How to Crack Machine Learning Interviews with Top Interview Questions(2022)

Machine Learning is the most rapidly growing domain in the software industry. More and more sectors are using concepts of Machine Learning to enhance their businesses. It is now not an add-on but has become a necessity for businesses to use ML algorithms for optimizing their businesses and to offer a personalised user experience.

This demand for Machine Learning in the industry has directly increased the demand for Machine Learning Engineers, the ones who unload this magic in reality. According to a survey conducted by LinkedIn, Machine Learning Engineer is the most emerging job role in the current industry with nearly 10 times growth.

But, even this high demand doesn’t make getting a job in ML any easier. ML interviews are tough regardless of your seniority level. But as said, with the right knowledge and preparation, interviews become a lot easier to crack.

In this blog, I will walk you through the interview process for an ML job role and will pass on some tips and tactics on how to crack one. We will also discuss the skills required in accordance with each round of the process.

Note:-If you are new to the field of machine learning, kindly go through Your learning path in ML first. Also, if you are currently working in some other field and want to make a career transition to Machine learning, then career transition into Data Science can help you a lot.

Also, this blog is based on the webinar: Top Machine Learning Interview Questions for MAANG. We discussed on-

  • The hiring process in MAANG companies.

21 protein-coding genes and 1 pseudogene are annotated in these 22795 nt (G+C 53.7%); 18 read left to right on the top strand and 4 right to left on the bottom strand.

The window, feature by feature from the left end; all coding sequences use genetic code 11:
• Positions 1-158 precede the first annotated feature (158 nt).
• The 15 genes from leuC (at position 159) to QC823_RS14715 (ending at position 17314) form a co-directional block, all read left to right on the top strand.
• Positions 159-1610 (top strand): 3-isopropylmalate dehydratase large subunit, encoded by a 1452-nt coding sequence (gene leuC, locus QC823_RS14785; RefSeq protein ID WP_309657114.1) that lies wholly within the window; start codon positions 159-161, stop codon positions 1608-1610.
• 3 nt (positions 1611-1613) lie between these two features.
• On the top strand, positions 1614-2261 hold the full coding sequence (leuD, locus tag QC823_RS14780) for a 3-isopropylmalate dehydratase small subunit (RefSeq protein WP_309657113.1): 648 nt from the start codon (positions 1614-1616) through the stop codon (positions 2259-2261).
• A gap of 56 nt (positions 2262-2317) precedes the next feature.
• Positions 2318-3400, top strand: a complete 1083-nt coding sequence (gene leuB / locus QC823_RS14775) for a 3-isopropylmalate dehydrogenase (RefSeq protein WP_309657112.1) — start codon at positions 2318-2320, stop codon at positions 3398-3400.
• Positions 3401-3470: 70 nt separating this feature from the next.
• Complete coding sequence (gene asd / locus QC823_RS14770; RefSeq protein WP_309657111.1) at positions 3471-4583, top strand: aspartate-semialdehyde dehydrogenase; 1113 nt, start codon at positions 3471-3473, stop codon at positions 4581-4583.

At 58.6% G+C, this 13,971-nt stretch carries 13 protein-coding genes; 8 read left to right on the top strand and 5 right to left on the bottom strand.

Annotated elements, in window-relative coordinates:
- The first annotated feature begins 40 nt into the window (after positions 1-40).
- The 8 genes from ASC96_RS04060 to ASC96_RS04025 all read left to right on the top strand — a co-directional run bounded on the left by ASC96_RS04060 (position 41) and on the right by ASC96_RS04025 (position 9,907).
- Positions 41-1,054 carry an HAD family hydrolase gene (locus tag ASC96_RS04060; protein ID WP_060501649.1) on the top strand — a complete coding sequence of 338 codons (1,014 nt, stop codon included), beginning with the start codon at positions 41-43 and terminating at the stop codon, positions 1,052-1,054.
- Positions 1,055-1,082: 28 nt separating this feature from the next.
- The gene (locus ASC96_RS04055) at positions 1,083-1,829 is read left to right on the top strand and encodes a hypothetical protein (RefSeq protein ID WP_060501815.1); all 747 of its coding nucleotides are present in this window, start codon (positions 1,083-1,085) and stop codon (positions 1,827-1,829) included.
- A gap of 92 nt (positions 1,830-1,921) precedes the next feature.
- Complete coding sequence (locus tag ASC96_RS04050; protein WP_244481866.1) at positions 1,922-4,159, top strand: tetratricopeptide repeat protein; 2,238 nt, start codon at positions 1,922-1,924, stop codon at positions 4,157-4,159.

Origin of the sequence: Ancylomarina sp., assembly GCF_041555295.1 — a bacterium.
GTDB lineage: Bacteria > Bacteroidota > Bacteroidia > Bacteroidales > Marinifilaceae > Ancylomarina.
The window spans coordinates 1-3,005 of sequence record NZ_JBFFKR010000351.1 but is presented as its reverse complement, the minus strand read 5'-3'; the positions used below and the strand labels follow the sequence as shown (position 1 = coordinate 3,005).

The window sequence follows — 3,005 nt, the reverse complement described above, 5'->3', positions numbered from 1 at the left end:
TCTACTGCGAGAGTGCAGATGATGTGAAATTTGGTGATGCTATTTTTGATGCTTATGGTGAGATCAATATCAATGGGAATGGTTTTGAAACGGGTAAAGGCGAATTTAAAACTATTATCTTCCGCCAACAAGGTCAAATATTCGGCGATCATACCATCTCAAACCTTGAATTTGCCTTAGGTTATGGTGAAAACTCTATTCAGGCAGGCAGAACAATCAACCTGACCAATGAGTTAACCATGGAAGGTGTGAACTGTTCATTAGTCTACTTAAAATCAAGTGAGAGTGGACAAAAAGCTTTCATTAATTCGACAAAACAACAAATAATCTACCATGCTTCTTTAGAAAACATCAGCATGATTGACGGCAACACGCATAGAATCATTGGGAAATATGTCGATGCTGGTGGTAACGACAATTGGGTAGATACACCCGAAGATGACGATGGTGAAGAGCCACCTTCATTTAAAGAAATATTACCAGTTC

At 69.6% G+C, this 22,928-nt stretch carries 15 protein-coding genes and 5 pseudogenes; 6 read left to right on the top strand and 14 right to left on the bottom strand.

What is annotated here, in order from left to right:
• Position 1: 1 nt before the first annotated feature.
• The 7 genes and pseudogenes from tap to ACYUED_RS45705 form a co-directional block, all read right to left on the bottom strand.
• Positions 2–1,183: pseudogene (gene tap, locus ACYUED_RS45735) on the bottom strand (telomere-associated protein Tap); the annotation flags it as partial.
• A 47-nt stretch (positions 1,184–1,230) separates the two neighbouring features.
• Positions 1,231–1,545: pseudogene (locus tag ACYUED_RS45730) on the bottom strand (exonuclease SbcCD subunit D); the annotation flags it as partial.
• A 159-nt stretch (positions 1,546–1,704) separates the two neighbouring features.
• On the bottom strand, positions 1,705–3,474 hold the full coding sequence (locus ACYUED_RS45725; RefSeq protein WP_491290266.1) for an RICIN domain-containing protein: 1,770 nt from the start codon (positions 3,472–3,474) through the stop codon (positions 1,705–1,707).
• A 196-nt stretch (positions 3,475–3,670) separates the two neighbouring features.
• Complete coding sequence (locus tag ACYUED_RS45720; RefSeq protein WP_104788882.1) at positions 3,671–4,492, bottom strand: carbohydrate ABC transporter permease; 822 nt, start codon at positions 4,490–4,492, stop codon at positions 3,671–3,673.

• Why Machine Learning is important for technical job roles?
  • Strategy for preparing and appearing in MAANG interviews.
  • What type of Machine Learning questions can be expected in an interview?
  • What is the approach to solving the Machine Learning interview questions and how efficient the solution should be?
  • Tips and tricks to crack tech interviews in MAANG companies.
  • Resources to follow.

So, you can take a look at it for more info. For future webinars, check out: CloudxLab Events. Now let’s come back to our topic.

Hiring Process

Whether you are applying for the role of a Machine Learning Engineer, Data Scientist, or any other ML-related role (such as Computer Vision Engineer or NLP engineer), the hiring process is generally the same with some variability in the skill set asked. For example, ML engineers may need more coding knowledge in comparison to Data scientists. In contrast, data scientists may need more analytical knowledge than ML engineers. But overall, both have to generally pass through the same rounds. So let’s walk through each of the rounds during the interview process.

Round 1: Screening Round

The screening round is the first round for which you may appear during the hiring process. This is a non-technical round of duration of approximately 15-20 mins conducted by a recruiter or a hiring manager. The objective here is to check the minimum fitness of the candidate for the company.